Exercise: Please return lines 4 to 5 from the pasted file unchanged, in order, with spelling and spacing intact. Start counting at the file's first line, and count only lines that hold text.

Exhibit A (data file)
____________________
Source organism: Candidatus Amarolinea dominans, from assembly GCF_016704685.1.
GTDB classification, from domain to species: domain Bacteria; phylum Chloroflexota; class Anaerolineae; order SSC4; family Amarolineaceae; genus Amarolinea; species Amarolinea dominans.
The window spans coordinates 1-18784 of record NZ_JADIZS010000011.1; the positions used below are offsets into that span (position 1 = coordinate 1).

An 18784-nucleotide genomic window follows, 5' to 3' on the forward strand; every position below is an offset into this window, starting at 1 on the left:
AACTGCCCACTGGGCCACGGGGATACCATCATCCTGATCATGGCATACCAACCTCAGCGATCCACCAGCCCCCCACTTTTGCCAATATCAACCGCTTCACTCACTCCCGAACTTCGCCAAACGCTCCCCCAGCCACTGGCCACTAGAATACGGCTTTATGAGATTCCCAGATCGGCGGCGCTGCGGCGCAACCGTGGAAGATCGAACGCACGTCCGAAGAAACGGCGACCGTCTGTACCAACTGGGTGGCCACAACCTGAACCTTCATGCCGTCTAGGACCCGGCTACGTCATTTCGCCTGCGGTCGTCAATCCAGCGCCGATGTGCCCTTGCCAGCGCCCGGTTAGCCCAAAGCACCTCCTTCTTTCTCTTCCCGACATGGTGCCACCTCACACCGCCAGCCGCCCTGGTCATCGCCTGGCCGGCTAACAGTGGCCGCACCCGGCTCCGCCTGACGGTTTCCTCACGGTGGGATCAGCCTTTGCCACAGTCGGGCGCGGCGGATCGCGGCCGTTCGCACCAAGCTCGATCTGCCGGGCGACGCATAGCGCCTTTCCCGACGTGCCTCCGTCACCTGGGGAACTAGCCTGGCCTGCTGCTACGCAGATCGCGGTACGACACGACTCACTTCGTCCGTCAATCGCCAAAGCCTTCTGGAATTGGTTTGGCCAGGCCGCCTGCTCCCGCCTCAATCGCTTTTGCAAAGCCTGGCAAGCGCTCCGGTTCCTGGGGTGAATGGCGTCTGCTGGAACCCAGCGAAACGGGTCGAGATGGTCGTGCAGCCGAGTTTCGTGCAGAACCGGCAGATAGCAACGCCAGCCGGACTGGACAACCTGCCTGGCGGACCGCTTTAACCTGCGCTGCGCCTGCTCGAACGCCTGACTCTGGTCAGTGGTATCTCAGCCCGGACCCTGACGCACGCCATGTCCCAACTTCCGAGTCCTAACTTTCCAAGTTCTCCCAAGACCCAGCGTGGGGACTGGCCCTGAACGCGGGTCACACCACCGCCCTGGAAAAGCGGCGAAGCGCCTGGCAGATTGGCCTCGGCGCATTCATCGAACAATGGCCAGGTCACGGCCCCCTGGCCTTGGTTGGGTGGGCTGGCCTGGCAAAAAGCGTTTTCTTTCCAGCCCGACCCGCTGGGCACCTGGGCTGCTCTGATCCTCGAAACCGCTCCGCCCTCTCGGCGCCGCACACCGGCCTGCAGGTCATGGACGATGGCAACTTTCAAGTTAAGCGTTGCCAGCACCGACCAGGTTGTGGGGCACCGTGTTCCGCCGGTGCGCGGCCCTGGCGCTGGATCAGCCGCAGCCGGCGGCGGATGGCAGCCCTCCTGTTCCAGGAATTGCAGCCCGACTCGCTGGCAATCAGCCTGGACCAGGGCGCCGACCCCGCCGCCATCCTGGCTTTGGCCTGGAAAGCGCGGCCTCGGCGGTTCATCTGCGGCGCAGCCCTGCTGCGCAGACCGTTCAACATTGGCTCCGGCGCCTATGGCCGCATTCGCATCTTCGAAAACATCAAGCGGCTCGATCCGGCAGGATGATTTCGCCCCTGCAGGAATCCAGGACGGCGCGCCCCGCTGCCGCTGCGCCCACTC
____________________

An 18784-nucleotide genomic window follows, 5' to 3' on the forward strand; every position below is an offset into this window, starting at 1 on the left:
AACTGCCCACTGGGCCACGGGGATACCATCATCCTGATCATGGCATACCAACCTCAGCGATCCACCAGCCCCCCACTTTTGCCAATATCAACCGCTTCACTCACTCCCGAACTTCGCCAAACGCTCCCCCAGCCACTGGCCACTAGAATACGGCTTTATGAGATTCCCAGATCGGCGGCGCTGCGGCGCAACCGTGGAAGATCGAACGCACGTCCGAAGAAACGGCGACCGTCTGTACCAACTGGGTGGCCACAACCTGAACCTTCATGCCGTCTAGGACCCGGCTACGTCATTTCGCCTGCGGTCGTCAATCCAGCGCCGATGTGCCCTTGCCAGCGCCCGGTTAGCCCAAAGCACCTCCTTCTTTCTCTTCCCGACATGGTGCCACCTCACACCGCCAGCCGCCCTGGTCATCGCCTGGCCGGCTAACAGTGGCCGCACCCGGCTCCGCCTGACGGTTTCCTCACGGTGGGATCAGCCTTTGCCACAGTCGGGCGCGGCGGATCGCGGCCGTTCGCACCAAGCTCGATCTGCCGGGCGACGCATAGCGCCTTTCCCGACGTGCCTCCGTCACCTGGGGAACTAGCCTGGCCTGCTGCTACGCAGATCGCGGTACGACACGACTCACTTCGTCCGTCAATCGCCAAAGCCTTCTGGAATTGGTTTGGCCAGGCCGCCTGCTCCCGCCTCAATCGCTTTTGCAAAGCCTGGCAAGCGCTCCGGTTCCTGGGGTGAATGGCGTCTGCTGGAACCCAGCGAAACGGGTCGAGATGGTCGTGCAGCCGAGTTTCGTGCAGAACCGGCAGATAGCAACGCCAGCCGGACTGGACAACCTGCCTGGCGGACCGCTTTAACCTGCGCTGCGCCTGCTCGAACGCCTGACTCTGGTCAGTGGTATCTCAGCCCGGACCCTGACGCACGCCATGTCCCAACTTCCGAGTCCTAACTTTCCAAGTTCTCCCAAGACCCAGCGTGGGGACTGGCCCTGAACGCGGGTCACACCACCGCCCTGGAAAAGCGGCGAAGCGCCTGGCAGATTGGCCTCGGCGCATTCATCGAACAATGGCCAGGTCACGGCCCCCTGGCCTTGGTTGGGTGGGCTGGCCTGGCAAAAAGCGTTTTCTTTCCAGCCCGACCCGCTGGGCACCTGGGCTGCTCTGATCCTCGAAACCGCTCCGCCCTCTCGGCGCCGCACACCGGCCTGCAGGTCATGGACGATGGCAACTTTCAAGTTAAGCGTTGCCAGCACCGACCAGGTTGTGGGGCACCGTGTTCCGCCGGTGCGCGGCCCTGGCGCTGGATCAGCCGCAGCCGGCGGCGGATGGCAGCCCTCCTGTTCCAGGAATTGCAGCCCGACTCGCTGGCAATCAGCCTGGACCAGGGCGCCGACCCCGCCGCCATCCTGGCTTTGGCCTGGAAAGCGCGGCCTCGGCGGTTCATCTGCGGCGCAGCCCTGCTGCGCAGACCGTTCAACATTGGCTCCGGCGCCTATGGCCGCATTCGCATCTTCGAAAACATCAAGCGGCTCGATCCGGCAGGATGATTTCGCCCCTGCAGGAATCCAGGACGGCGCGCCCCGCTGCCGCTGCGCCCACTC